Some patients may be sent home from hospital without care packages in place as the Welsh NHS faces "unprecedented" demand.
In a letter sent to health boards, the Welsh Government said there is a need for hospitals to consider discharge arrangements that "may not be perfect". The letter continued: "A care package may not yet be in place and social care assessments may need to happen at home rather than in hospital."
The letter added: "Our hospital capacity must be preserved for those at greatest risk with greatest chance of benefit."
The letter, sent on December 30, acknowledged that the health service was facing "exceptional pressure" due to Covid as well as rapid increases in other respiratory viruses.
The Welsh Liberal Democrats have described the decision as "deeply concerning" and suggested many patients could end up being readmitted if adequate care packages are not put in place.
But a Welsh Government spokesperson said the move was intended to free up beds for those requiring urgent care, adding: "In some cases this may involve being cared for at home and we have asked for family and loved ones to help where possible."
On Tuesday (January 3) Swansea Bay University Health Board said it had 280 patients - the equivalent of a hospital the size of Singleton - who are medically ready to be discharged, but for a number of reasons could not go home.
The delay in medically well patients leaving hospital is often is because they are waiting for care packages or re-ablement support to be arranged, meaning they stay in hospital days or weeks longer than clinically necessary.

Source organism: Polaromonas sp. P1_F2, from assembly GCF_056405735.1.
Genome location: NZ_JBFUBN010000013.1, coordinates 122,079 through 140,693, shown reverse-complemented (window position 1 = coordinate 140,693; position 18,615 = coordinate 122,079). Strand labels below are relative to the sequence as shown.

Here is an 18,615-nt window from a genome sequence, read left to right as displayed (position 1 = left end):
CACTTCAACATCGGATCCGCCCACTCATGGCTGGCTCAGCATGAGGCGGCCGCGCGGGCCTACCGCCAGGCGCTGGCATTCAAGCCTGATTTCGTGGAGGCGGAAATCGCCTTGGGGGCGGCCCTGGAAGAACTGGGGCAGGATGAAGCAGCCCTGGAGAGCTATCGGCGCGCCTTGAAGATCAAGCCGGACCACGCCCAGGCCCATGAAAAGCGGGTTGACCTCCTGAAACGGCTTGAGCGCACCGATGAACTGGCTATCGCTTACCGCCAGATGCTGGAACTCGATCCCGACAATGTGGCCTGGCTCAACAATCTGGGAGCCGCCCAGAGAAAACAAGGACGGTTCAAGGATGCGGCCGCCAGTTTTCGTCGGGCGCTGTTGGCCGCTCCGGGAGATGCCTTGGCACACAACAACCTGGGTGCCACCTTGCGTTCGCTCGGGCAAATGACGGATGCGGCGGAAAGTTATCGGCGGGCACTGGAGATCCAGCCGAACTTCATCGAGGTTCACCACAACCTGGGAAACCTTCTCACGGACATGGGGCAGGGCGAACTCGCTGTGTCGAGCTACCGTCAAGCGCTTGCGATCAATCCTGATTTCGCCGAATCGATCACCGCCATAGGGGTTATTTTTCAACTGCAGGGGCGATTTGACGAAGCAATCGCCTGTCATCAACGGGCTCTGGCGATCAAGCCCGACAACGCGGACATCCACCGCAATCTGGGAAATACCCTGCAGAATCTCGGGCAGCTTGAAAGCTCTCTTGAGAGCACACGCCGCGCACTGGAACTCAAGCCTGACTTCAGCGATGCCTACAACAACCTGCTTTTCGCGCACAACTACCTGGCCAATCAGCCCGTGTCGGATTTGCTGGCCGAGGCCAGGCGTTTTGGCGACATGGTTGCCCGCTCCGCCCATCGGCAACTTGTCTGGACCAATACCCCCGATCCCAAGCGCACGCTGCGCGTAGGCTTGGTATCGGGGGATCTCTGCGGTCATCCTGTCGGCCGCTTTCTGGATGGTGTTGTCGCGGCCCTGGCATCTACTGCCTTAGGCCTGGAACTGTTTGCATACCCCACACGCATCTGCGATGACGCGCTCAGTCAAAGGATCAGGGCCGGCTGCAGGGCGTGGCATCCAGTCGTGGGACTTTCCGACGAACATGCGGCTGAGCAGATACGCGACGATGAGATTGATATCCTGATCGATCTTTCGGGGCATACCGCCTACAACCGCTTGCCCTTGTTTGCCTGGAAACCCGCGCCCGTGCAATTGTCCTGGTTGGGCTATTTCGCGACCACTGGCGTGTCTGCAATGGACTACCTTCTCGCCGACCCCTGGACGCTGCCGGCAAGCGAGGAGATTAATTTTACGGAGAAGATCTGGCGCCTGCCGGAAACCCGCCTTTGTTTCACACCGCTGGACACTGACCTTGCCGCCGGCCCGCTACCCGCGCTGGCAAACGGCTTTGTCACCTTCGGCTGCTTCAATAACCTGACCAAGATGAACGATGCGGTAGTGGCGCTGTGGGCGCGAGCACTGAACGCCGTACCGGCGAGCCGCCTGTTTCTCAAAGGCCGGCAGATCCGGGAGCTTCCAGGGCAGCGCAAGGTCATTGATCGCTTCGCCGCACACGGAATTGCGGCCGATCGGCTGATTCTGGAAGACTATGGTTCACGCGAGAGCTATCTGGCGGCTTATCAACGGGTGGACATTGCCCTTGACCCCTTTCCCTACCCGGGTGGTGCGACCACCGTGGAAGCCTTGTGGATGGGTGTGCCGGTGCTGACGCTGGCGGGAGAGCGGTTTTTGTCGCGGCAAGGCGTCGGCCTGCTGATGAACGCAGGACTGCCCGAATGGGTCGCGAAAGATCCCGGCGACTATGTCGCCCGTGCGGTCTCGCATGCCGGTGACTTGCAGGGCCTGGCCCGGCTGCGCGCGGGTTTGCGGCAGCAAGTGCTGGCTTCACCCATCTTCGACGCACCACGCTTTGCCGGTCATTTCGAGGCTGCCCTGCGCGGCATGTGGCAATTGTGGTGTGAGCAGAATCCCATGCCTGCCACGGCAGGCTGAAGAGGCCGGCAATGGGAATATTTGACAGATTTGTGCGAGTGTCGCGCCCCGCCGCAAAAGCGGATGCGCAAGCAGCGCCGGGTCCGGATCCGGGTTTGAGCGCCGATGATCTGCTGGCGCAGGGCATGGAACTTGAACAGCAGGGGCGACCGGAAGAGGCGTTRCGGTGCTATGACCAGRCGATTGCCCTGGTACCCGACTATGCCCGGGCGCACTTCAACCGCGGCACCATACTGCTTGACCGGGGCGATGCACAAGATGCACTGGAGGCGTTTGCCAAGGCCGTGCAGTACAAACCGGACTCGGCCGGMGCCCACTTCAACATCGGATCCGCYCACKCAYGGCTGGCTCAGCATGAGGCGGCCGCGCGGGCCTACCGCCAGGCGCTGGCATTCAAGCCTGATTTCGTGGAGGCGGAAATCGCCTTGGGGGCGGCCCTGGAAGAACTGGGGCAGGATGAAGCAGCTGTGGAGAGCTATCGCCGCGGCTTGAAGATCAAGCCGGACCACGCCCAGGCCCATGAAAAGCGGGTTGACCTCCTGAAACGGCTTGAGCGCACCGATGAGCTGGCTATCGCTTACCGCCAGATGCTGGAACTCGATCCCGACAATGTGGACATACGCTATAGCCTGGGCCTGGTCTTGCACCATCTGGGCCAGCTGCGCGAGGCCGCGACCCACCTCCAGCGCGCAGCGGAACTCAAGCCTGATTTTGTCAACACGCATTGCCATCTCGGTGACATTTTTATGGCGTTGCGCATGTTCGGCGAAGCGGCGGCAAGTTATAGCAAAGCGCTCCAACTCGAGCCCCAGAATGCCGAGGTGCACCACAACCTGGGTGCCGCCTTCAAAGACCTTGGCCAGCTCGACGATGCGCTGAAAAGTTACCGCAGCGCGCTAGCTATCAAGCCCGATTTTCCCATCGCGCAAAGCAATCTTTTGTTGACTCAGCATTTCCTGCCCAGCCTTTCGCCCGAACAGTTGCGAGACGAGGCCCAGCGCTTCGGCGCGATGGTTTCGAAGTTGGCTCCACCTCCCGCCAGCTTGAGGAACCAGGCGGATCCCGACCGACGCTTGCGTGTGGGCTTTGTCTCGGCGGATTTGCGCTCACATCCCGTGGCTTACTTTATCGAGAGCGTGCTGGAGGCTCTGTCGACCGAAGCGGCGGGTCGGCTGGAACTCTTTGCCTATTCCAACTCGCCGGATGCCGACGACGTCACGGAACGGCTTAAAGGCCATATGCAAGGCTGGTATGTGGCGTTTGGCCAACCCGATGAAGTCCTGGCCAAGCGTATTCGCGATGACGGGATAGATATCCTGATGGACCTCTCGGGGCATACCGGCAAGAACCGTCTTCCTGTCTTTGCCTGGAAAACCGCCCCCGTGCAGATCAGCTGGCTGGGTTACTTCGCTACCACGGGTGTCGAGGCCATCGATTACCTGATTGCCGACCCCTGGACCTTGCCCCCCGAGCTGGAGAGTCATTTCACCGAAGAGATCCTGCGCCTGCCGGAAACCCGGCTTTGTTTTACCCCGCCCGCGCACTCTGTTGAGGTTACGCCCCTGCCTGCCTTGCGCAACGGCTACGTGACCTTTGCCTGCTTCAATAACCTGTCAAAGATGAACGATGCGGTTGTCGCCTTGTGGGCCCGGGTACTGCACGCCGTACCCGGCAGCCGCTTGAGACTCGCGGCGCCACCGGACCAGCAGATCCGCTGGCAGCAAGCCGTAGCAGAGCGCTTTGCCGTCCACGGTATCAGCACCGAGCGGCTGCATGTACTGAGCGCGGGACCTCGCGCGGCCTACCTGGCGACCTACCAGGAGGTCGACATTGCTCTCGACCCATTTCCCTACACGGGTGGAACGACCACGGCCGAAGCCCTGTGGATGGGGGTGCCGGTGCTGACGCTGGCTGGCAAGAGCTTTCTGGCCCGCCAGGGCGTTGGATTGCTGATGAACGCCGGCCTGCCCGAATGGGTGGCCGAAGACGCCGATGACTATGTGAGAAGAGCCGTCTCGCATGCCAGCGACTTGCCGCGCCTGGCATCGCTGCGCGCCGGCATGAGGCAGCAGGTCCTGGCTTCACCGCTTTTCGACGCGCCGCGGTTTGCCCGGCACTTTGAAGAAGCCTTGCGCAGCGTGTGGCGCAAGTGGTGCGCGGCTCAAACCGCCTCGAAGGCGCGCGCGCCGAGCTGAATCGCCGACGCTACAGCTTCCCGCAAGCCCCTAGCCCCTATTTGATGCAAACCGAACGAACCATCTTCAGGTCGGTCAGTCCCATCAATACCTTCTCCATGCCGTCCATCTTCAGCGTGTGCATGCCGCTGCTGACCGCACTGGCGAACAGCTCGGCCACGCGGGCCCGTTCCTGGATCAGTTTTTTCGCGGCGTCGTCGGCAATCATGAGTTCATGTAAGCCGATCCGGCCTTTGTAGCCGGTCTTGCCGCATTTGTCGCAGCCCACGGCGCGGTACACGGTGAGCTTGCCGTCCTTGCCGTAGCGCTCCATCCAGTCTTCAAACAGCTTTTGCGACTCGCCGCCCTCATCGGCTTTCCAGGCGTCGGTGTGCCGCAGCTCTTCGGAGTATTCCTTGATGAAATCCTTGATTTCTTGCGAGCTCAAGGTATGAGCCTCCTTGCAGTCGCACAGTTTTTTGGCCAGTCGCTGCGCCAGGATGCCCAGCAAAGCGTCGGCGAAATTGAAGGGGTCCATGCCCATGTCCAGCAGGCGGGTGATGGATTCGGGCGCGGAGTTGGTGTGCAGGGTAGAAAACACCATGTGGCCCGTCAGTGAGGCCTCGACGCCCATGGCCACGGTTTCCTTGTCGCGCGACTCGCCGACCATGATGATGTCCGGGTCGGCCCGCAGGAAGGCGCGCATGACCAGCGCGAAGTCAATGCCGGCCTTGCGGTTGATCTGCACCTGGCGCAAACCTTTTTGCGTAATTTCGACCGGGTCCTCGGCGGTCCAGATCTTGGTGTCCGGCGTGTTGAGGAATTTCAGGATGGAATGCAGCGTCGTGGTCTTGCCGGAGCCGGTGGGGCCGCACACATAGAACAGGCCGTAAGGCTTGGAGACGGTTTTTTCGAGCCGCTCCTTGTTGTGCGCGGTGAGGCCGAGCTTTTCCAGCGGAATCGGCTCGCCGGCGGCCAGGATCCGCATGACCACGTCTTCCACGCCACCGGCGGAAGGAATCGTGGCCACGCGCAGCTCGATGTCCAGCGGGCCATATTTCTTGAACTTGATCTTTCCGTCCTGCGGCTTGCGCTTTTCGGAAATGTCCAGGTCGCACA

That in turn means beds can't be freed up for those needing urgent care.
Speaking on Tuesday (January 3), Dr Rhodri Edwards, Swansea Bay UHB Clinical Chair for Medicine, appealed for families to help wherever possible in order to facilitate a safe discharge.
Dr Edwards said: "We are asking families to get together and work out if they are in a position to help their relative to go home earlier.
"It would be really helpful if they could find ways to provide some temporary support for a short period, just while the care or re-ablement packages are being organised.
"This will not only be a great help to the NHS by helping us free up more beds for sick patients who are waiting for them, but it will substantially benefit their relative.
"Hospital really isn’t the best place for someone who no longer needs acute care.
"There is a real risk to patients staying on in an acute hospital bed that they will catch an infection from sick patients. Or they can become deconditioned - begin to lose strength and ability – by not being up and about enough.
"Prolonged hospital stays often lead to loss of muscle mass and other side effects like constipation and falls, so the sooner a patient is home the better."
The Welsh Government said it has made more than 500 extra community beds and packages of care available this winter to help discharge people from hospital, and is working on delivering more.
'Never been this bad'
On Monday (January 2), Betsi Cadwaladr University Health Board (BCUHB) in north Wales declared a "critical incident" across its hospitals caused by unprecedented demand.
Dr Phil Morgan, an Emergency Medical Consultant at Ysbyty Gwynedd, said the current situation is "grim, overcrowded and stressful."
According to Dr Morgan, the situation "has never been this bad."
He told ITV Wales: "The whole system isn't properly resourced and it's very difficult to keep going at the moment.
"It used to be a big deal when there was a four hour wait to move a patient to the ward, now it's a four day wait."
Wales' Chief Medical Officer Frank Atherton said Wales' hospitals were under unprecedented pressure before the new year as health boards across the country urged people to avoid emergency departments unless they were experiencing life threatening illness.
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